N. Korea has demanded an apology from the US for “recklessly” circulating an unsubstantiated rumor about Pyongyang’s culpability in the recent Sony hack, warning the “proportional” response promised by Obama will be met with the “toughest counteraction.”
The US pursues coercive diplomacy regarding Russia and other countries, that has the appearance of diplomacy but in reality the other side has to give up its position, Executive Director of the Ron Paul Peace Institute Daniel McAdams told RT.
A bill that’s expected to soon be signed into law by President Barack Obama will codify rules for collecting the communications of Americans, and privacy activists are split over whether it’s a step forward or back for reining in surveillance.
Jen Psaki, the US State Department spokesperson, uttered yet another gaffe when she declared that the Obama administration signed off on more economic sanctions against Russia, setting off alarm bells in Russia.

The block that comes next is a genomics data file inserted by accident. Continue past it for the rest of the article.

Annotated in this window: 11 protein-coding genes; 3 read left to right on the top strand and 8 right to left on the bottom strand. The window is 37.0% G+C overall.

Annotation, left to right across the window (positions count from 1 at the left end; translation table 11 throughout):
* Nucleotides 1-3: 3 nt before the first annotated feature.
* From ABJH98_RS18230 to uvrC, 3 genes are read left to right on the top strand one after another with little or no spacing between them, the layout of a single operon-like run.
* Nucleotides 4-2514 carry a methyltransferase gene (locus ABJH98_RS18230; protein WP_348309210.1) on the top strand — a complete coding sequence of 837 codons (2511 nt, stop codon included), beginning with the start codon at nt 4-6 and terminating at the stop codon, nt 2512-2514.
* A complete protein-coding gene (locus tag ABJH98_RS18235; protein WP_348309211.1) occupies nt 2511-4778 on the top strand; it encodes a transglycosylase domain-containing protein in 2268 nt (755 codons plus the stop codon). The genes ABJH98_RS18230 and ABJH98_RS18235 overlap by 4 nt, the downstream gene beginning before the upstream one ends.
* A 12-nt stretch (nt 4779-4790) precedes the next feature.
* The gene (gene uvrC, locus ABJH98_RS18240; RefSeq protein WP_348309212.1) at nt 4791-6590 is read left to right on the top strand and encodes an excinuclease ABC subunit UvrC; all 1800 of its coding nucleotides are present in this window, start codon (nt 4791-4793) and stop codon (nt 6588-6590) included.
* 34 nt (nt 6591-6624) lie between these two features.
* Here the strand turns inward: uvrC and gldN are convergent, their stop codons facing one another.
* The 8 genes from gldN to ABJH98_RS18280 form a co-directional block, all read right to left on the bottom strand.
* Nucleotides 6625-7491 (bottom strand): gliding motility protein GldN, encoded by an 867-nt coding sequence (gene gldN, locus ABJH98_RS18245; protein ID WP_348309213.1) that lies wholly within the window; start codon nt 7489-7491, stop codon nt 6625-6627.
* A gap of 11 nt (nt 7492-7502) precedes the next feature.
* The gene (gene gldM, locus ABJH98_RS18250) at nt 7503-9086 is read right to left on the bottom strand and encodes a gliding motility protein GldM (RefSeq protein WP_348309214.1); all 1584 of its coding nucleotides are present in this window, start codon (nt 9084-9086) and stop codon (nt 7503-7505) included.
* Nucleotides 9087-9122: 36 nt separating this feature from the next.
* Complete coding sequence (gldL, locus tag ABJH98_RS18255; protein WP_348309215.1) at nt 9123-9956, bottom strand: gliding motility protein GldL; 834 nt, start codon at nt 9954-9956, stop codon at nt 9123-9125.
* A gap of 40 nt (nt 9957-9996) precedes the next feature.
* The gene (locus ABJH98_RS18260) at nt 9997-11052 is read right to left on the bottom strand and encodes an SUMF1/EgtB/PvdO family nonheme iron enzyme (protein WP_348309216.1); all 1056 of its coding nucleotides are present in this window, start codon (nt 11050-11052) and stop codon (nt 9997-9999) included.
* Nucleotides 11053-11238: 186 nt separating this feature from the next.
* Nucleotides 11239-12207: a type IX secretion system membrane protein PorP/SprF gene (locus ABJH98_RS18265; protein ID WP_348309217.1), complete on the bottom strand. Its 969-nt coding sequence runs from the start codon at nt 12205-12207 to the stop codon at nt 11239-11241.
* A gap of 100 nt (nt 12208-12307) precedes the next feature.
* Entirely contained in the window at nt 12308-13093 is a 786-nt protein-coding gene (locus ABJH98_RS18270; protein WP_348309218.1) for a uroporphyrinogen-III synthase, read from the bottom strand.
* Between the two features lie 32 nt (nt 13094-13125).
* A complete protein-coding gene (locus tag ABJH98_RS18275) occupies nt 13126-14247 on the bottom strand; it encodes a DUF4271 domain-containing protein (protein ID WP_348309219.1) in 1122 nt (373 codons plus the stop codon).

While much of the world is still reeling from the disclosures contained in the Senate Intelligence Committee’s torture report released last week, more damning evidence about the treatment of detainees could soon make its away to the surface.
While torture is illegal under domestic and international law, without any accountability there is no guarantee that future US administrations won’t pursue the same kind of policy, Andrea Prasow, deputy Washington director at Human Rights Watch, told RT.
A leaked email chain between Sony Pictures Chairwoman Amy Pascal and film producer Scott Rudin lays bare an embarrassingly racist back-and-forth that speculated on President Barack Obama’s favorite movies.
Sen. Mark Udall (D-Colorado) blasted both the CIA and the White House on Wednesday over what the lawmaker considers to be complicity with regards to propagating long-standing lies about the United States’ use of torture against foreign detainees.